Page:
5 ways to win the human rights debate

A battle is coming, and the stakes are very high

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The Independent Online

So this is it. The Conservatives' slim majority means that they can finally do what they have promised for a decade: repeal the Human Rights Act and replace it with a British Bill of Rights.

We don’t know yet what this Bill of Rights will look like. The vague language in the manifesto doesn’t give much of a clue. Chris Grayling produced a policy document in October which provided more detail, and was described by the Tories’ former Attorney General Dominic Grieve as a “recipe for chaos”. But Grayling has been reshuffled, and nobody knows yet what his replacement, Michael Gove, will do.

We can be sure of one thing. A battle is coming, and the stakes are very high. It is important for those who care about human rights to get the strategy right. Here are five things I think we need to do to ensure that our human rights are not eroded.

1. Put the positive case

So far, human rights advocates have not done a very good job at explaining to people why human rights should matter to them. So not criminals and terrorists, as you read about in the Daily Mail, but people in care homes, the families of soldiers, people seeking equality in the workplace. This is what we are doing on my new project, www.rightsinfo.org. Take a look.

And focussing on the positive doesn’t mean ignoring the negative. We need to engage with reasonable criticisms, such as concern over prisoner votes, deportation of criminals and Abu Qatada. There is a case to be made on all of these points, and it is fine to say that courts sometimes get it wrong.

 

2. Avoid knee-jerkism

It is pointless and counterproductive to paint the Tory plans as evil or an attempt to remove all human rights. That is not what they want and the argument can be easily rebutted. For example, this Change.org petition (over 150,000 signatures) is a good example of what is not going to work. The Tories are not planning on scrapping all human rights and the referendum which the petition asks for could leave us in a far worse position than even the most radical Tory plan.

And Michael Gove is not the enemy, he needs to be judged on his actions. Some lawyers and NGOs have developed a case of knee-jerkitis in the Chris Grayling era. Some is justified. Grayling had a particular talent for winding up lawyers and judges, which backfired when his policies were repeatedly struck down in court. But a new minister is in town and the game has changed. He may be just as antagonistic, but time is short and he may be persuadable. We don’t know. Better to put the feelers out than waste the opportunity.

 

3. Have a Plan B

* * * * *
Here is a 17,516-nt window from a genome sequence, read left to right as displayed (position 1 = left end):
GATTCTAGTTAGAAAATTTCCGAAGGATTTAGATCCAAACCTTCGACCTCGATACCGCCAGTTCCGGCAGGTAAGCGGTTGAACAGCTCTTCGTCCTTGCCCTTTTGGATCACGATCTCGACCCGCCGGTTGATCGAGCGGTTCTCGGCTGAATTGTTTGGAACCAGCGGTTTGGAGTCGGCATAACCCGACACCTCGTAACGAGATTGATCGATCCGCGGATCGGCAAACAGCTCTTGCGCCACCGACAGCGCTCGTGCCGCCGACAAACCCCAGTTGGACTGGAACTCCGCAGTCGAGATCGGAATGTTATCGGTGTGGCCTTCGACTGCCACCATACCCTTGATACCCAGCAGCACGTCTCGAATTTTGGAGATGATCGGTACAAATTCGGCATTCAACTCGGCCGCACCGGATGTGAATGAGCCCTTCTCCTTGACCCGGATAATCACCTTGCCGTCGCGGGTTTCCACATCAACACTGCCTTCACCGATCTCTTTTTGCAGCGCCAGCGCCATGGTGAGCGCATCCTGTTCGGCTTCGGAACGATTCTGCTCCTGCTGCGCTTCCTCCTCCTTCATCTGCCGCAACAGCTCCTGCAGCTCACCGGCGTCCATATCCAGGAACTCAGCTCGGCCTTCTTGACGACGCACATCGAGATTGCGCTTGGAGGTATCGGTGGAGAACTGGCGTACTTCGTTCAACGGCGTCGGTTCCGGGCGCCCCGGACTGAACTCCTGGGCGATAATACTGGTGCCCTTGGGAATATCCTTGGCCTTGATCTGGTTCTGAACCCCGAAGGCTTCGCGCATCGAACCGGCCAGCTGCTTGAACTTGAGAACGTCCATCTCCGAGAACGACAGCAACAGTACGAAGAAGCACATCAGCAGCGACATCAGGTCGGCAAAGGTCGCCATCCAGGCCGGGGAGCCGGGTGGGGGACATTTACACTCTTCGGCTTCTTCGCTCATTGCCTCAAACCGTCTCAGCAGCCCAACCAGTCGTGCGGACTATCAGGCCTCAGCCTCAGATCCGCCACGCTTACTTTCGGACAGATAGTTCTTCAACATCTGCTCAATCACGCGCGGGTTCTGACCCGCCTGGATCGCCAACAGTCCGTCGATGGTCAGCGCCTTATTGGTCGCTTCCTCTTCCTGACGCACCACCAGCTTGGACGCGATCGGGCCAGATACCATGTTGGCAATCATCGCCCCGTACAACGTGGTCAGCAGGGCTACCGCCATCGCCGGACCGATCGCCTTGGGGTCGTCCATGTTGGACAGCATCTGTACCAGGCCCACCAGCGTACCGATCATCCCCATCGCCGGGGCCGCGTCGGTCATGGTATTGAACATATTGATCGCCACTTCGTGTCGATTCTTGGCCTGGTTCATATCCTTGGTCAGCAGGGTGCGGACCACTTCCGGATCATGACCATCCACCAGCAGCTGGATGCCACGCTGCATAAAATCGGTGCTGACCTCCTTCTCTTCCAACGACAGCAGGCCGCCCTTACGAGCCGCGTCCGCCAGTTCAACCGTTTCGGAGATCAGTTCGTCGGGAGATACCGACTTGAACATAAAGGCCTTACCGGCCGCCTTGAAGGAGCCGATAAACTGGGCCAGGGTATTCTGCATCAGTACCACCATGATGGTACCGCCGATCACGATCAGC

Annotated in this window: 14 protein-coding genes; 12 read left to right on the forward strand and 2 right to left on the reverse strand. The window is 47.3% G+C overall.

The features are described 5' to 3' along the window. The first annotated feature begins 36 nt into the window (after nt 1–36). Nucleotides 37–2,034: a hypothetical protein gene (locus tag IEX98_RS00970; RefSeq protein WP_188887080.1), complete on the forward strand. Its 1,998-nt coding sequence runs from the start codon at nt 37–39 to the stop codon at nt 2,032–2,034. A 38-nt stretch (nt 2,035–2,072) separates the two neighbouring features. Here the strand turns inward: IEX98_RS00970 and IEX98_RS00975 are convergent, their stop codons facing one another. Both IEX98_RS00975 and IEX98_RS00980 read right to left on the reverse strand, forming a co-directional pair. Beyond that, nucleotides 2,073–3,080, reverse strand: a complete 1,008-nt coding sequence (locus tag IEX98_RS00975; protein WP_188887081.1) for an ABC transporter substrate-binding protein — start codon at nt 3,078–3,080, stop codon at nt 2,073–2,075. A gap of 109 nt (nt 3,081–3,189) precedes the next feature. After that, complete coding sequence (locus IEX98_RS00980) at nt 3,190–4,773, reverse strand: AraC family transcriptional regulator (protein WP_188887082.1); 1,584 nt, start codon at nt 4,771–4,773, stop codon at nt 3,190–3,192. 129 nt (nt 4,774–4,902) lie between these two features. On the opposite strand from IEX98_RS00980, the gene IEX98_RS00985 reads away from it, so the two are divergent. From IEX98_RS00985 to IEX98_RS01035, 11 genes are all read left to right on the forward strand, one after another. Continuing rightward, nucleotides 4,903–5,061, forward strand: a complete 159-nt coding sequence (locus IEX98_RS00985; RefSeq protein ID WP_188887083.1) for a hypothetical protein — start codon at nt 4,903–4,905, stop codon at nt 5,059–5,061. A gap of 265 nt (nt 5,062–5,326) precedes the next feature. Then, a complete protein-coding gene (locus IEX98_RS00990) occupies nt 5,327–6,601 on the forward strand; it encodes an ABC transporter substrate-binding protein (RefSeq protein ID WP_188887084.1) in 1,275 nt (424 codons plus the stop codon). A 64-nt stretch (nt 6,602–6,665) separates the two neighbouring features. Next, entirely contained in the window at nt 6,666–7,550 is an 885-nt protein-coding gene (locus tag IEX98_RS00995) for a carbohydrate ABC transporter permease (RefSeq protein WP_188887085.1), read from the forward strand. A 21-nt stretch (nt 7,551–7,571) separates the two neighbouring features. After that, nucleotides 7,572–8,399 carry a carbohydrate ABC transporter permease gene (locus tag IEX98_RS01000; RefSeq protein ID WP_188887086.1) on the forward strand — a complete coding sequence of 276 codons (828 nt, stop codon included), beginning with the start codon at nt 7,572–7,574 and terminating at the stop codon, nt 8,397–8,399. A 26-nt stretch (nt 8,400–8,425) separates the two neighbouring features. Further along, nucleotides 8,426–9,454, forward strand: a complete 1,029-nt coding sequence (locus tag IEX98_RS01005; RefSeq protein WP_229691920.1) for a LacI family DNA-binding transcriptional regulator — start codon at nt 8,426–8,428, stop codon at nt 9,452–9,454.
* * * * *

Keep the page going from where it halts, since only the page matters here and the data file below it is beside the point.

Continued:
Many people, including judges and politicians, rightly think that the Human Rights Act (HRA) is a sensible and moderate law. But the Conservatives just won a Parliamentary majority with a clear manifesto commitment to replace it with a British Bill of Rights. It should be assumed that this is going to happen. And, let me repeat this, we do not know what the proposed Bill of Rights will look like.

We need to listen, argue rationally, and make constructive suggestions about the content of the Bill of Rights. Of course, this depends if the government intends to listen, and how radical their proposed bill is. But HRA-repeal is likely to be simultaneous with its replacement, we need, somehow, to fight to keep the HRA whilst also feeding into the BoR.

The overall twin aims should be to protect the existing rights and keep the UK in the European Convention.

 

4. Reach out to the middle ground

Equally Ours public attitudes research showed that just under 80 per cent of people are negative, neutral or disinterested in human rights. There’s a lot of work to do, and the neutral/disinterested group (around half) can be persuaded. But they need to be reached first. Whatever has been done in the past hasn’t worked, so it is time for new solutions.

Equally Ours recommend communicating human rights differently, and that makes a lot of sense. More fundamentally, those who support human rights need somehow to reach beyond their existing networks/echo chambers, such as Twitter, and speak to the middle ground. That, again, is what RightsInfo is about.

 

5. Don’t let the right wing media set the agenda.

Yes, they print a lot of rubbish about human rights. Much of it is myths or fabrications. They ignore thousands of stories about ordinary people using human rights laws. And it matters, because a lot of people read the Mail, as well as the Sun, Telegraph and Express. But as important as myth-busting is, it won’t win the overall argument. My experience is that it rallies the base but people who do not have a strong view about human rights are more likely to remember the myth than the busting. Advocates for human rights need to get on the front-foot and figure out a way of telling the other stories about human rights.

Time is short, and for the past 15 years we have failed to create a human rights culture in the UK. The battle can still be won, but it will need energy, positivity, and a little humility too.

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